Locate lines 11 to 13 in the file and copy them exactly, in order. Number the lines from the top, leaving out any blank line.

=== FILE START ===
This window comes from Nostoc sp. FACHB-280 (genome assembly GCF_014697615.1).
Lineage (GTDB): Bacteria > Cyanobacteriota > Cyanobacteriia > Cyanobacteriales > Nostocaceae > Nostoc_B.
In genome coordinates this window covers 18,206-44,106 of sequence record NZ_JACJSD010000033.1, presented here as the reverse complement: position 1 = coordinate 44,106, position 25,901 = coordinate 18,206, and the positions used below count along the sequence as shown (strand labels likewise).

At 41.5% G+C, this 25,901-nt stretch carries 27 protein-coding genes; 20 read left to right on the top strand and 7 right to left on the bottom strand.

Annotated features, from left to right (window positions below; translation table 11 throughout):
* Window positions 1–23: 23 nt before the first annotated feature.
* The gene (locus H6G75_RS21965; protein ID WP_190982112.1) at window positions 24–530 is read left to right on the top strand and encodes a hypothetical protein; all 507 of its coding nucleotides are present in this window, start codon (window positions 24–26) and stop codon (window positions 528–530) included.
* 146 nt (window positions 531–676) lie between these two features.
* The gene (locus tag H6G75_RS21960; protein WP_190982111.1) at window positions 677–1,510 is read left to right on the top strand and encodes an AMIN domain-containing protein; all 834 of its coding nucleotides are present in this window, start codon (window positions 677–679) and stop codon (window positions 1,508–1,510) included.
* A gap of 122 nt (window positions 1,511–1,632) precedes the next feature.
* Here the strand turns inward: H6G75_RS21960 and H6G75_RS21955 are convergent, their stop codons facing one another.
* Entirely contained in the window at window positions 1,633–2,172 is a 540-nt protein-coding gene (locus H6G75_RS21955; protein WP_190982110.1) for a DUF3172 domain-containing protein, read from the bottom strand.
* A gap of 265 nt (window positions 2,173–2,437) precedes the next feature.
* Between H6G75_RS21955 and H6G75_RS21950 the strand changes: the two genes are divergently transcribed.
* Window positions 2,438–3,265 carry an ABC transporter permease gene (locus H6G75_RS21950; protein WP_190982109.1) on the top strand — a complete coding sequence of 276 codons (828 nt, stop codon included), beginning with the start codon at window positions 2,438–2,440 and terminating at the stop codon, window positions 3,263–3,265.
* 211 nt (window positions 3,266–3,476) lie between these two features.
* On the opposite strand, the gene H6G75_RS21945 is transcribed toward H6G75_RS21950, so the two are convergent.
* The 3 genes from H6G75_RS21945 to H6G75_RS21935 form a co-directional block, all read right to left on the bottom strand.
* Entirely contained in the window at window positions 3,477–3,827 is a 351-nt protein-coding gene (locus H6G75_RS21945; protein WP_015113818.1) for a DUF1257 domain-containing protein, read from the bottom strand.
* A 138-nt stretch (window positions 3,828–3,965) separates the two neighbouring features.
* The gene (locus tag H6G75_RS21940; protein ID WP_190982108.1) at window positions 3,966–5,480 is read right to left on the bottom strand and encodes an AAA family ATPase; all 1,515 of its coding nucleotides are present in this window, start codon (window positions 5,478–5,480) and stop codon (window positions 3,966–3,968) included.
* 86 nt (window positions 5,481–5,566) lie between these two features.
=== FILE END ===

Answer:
* Here the strand turns inward: H6G75_RS21960 and H6G75_RS21955 are convergent, their stop codons facing one another.
* Entirely contained in the window at window positions 1,633–2,172 is a 540-nt protein-coding gene (locus H6G75_RS21955; protein WP_190982110.1) for a DUF3172 domain-containing protein, read from the bottom strand.
* A gap of 265 nt (window positions 2,173–2,437) precedes the next feature.